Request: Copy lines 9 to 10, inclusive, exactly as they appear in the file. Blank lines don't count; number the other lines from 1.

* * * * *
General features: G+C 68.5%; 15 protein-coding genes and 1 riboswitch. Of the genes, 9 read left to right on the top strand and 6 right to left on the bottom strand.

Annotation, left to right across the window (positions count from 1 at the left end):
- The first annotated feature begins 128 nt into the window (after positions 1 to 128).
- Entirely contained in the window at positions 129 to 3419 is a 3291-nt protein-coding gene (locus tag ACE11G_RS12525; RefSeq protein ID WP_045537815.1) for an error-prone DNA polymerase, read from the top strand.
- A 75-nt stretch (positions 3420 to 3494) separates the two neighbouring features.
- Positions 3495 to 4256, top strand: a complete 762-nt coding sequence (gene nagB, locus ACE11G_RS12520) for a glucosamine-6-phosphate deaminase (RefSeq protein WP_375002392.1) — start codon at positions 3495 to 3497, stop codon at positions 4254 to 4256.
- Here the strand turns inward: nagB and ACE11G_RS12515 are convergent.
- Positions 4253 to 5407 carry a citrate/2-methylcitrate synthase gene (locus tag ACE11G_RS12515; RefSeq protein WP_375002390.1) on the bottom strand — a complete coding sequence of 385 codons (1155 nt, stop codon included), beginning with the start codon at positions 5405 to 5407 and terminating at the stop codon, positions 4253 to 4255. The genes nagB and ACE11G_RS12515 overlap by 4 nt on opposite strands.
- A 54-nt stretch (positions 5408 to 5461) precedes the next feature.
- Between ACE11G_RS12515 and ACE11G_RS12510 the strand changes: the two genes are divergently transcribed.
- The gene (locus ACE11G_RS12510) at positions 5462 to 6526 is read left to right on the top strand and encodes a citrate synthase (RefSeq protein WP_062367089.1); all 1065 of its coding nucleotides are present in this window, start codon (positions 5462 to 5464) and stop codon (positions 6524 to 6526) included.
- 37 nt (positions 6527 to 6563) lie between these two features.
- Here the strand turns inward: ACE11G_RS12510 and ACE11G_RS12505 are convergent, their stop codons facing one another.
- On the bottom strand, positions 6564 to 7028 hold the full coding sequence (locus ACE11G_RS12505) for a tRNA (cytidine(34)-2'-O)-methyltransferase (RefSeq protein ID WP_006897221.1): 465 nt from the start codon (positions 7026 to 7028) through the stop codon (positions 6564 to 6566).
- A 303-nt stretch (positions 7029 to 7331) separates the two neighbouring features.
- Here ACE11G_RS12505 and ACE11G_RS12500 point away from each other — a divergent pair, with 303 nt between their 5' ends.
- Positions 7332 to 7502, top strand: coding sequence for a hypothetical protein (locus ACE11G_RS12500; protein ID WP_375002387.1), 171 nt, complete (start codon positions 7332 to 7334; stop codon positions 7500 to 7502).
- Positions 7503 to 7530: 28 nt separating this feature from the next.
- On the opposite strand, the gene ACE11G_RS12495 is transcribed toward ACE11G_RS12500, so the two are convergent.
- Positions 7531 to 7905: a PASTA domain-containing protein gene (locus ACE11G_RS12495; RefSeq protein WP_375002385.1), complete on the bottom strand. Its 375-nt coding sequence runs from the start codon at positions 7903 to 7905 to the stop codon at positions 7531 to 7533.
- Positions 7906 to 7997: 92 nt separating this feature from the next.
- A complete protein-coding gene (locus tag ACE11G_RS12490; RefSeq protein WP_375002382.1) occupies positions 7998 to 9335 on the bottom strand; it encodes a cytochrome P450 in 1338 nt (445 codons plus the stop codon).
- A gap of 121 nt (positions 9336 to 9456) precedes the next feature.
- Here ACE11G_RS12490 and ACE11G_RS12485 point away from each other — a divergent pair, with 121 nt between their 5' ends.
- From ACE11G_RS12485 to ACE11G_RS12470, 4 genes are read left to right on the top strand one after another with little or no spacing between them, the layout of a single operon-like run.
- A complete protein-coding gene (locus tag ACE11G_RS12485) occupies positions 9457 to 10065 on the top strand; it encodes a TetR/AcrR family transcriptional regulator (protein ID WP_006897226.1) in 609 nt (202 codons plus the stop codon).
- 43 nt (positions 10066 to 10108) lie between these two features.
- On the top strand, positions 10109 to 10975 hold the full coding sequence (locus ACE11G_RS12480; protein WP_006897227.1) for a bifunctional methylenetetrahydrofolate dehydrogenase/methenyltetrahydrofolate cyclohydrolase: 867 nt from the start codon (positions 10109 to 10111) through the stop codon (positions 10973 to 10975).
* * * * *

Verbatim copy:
- A 54-nt stretch (positions 5408 to 5461) precedes the next feature.
- Between ACE11G_RS12515 and ACE11G_RS12510 the strand changes: the two genes are divergently transcribed.